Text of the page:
Updated: June 7, 2016 6:34:57 pm
With just a few months to go before the assembly polls take place in Punjab, the controversy over the movie ‘Udta Punjab’ could not have come at a better time for the opposition parties even as the timing is all wrong as far as the ruling Shiromani Akali Dal (SAD) is concerned.
The movie is slated for release at a time when the CM, Parkash Singh Badal, as well as the president of SAD and Deputy CM Sukhbir Singh Badal have been at pains to emphasise that Punjab is being defamed as the drugs hub of the country. Armed with statistics and data pertaining to the national average, the state government has pointed out that states like Goa see the most drugs seizures not Punjab which is just a transit route for drugs.
Terming the move to impose cuts on the movie as “foolish”, Sunil Jakhar, Congress MLA and a former leader of opposition says, “This is the harsh reality of the state as well as the country. The Prime Minister himself referred to this problem in his weekly radio address ‘Mann Ki Baat‘. You cannot hide the truth.” Jakhar adds that instead of coming down hard on the movie makers, the government should come down hard on the drug dealers in Punjab.
Part of the Akali discomfiture stems from the fact that there is a negative public perception towards the role of the party and its leadership in allowing the drugs problem in the state to fester. When the movie promos were released and fast became a hit in the state, the state government scrambled to launch an aggressive advertisement blitz on FM channels to counter the growing popularity of the movie and its “Chitta” song in the state.
The Aam Aadmi Party (AAP), which intends to reap the benefits of the public anger towards the drugs problem in the upcoming elections, says the Akalis do not want to be exposed and therefore, they are insisting on the large number of cuts and the change of the title of the movie. “This is just an attempt by the Akalis to browbeat the artists who are trying to convey a message regarding the drugs problem of Punjab. Rather than stopping the movie from being screened they should realise that it will help percolate the message of fight against drugs. The state is in a bad position not only with respect to drugs but on all fronts, so impeding the release of a movie is not going to help the party in power,” says Sukhpal Khaira, AAP leader.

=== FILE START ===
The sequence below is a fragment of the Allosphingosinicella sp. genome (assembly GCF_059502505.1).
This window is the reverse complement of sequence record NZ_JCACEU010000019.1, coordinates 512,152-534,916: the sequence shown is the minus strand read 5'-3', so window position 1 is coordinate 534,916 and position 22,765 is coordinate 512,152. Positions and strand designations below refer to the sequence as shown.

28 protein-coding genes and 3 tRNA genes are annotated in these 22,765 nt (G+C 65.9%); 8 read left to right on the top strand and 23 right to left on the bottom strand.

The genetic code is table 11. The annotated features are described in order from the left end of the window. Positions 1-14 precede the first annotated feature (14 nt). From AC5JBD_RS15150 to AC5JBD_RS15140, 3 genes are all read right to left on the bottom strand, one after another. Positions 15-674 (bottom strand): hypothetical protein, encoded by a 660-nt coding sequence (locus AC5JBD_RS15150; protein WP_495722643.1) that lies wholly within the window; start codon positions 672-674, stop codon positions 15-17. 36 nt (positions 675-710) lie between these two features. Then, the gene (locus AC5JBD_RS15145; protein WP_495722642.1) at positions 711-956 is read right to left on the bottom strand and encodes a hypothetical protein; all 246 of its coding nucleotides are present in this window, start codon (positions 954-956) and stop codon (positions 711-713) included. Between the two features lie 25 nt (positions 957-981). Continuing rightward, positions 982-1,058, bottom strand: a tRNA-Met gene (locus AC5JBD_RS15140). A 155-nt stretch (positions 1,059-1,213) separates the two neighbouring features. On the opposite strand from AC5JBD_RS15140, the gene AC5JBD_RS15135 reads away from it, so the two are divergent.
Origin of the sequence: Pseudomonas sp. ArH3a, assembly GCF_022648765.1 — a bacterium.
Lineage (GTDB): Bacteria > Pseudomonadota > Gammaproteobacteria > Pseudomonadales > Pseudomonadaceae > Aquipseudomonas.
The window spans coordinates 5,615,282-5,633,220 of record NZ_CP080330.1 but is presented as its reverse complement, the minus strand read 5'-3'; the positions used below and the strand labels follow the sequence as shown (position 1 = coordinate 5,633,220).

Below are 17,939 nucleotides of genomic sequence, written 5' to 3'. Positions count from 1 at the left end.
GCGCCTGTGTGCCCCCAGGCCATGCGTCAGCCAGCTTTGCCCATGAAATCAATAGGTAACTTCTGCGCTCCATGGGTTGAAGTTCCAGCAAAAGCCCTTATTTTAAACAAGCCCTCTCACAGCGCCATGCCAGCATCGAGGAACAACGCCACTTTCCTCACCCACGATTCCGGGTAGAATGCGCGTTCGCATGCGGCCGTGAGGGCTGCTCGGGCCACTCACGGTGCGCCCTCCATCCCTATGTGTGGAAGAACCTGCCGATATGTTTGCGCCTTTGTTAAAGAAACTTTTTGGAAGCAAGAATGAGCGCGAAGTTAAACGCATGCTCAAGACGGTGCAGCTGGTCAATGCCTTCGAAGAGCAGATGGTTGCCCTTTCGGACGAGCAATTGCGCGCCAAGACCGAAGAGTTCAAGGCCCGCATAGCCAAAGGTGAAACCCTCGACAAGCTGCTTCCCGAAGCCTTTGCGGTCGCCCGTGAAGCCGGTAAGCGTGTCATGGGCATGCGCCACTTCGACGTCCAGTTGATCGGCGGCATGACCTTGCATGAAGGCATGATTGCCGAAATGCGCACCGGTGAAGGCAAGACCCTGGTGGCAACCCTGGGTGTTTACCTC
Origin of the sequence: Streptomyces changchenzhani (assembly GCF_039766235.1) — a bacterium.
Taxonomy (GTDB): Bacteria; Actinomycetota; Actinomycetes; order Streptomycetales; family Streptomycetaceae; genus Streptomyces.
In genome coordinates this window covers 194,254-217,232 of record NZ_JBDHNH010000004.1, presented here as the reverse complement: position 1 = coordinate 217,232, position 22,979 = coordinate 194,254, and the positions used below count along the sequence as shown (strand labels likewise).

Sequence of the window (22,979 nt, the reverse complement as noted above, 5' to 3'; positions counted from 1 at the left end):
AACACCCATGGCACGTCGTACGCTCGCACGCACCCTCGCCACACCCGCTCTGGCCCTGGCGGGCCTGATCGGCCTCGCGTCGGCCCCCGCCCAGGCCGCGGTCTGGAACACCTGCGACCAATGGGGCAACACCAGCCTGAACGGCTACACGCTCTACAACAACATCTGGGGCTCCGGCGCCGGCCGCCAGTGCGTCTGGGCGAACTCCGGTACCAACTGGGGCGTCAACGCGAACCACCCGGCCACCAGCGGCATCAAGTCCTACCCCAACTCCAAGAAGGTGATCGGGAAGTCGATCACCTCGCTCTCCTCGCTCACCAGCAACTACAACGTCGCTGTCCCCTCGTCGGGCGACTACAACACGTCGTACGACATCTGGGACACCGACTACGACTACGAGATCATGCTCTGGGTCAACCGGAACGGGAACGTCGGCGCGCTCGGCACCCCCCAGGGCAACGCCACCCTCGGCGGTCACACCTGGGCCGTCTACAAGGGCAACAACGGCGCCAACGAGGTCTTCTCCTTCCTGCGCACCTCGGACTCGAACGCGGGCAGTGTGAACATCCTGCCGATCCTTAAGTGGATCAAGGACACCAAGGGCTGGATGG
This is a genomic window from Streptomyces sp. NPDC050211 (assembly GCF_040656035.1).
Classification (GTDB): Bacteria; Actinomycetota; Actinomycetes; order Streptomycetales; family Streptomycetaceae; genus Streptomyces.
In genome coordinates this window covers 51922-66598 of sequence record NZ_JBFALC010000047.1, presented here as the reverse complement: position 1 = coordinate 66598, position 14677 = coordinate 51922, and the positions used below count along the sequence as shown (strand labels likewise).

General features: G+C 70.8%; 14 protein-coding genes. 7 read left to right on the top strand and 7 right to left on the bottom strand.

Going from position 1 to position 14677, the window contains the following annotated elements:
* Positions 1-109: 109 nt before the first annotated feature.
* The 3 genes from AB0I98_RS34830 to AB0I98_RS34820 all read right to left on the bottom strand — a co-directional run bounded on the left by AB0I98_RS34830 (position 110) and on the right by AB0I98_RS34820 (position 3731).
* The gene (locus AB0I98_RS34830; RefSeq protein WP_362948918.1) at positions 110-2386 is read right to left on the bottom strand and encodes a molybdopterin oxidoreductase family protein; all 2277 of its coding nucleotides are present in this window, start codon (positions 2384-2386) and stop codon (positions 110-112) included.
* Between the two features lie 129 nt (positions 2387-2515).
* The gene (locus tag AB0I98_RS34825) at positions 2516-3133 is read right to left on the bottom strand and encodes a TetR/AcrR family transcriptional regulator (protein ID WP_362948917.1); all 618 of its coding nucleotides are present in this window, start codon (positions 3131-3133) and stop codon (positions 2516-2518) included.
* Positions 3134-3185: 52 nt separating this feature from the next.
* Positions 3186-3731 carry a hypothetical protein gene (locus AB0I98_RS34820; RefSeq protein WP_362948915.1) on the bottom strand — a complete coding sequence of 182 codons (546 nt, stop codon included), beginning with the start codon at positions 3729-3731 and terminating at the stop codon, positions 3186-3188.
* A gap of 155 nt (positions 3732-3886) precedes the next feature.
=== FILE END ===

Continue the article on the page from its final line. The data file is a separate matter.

However, there is also a view that while the general message must be conveyed Punjab should not be left with a negative image. Pramod Kumar, who is part of the Punjab government’s governance reforms commission and who also heads a think tank on development and communications says the move to impose restrictions on the movie are “fascist and authoritarian”. However, he also adds that labeling and stigmatisation of the population of Punjab also needs to be avoided. “But it should be left to the film makers to exercise self control. Essentially it is the people who will decide if the movie is showing Punjab in a correct aspect or not. If they feel it is no good, they will reject it,” he says.
Former DGP, Shashikant, who has been running a campaign against drugs in Punjab, has been associated with ‘Udta Punjab’ in its formative stage. “Sudip Sharma, who is a co-writer of the movie, had been in touch with me and met me while writing the movie. I told him to visit the villages affected by the drugs problem and he was seen the ground position himself and that has been his basis while writing the story,” he says.
While Shashikant finds nothing wrong with the movie’s premise he feels that it should not be used for electoral advantages. “It is unfortunate that this movie is being released close to elections as it might become a political tool for a short period of time,” he says.
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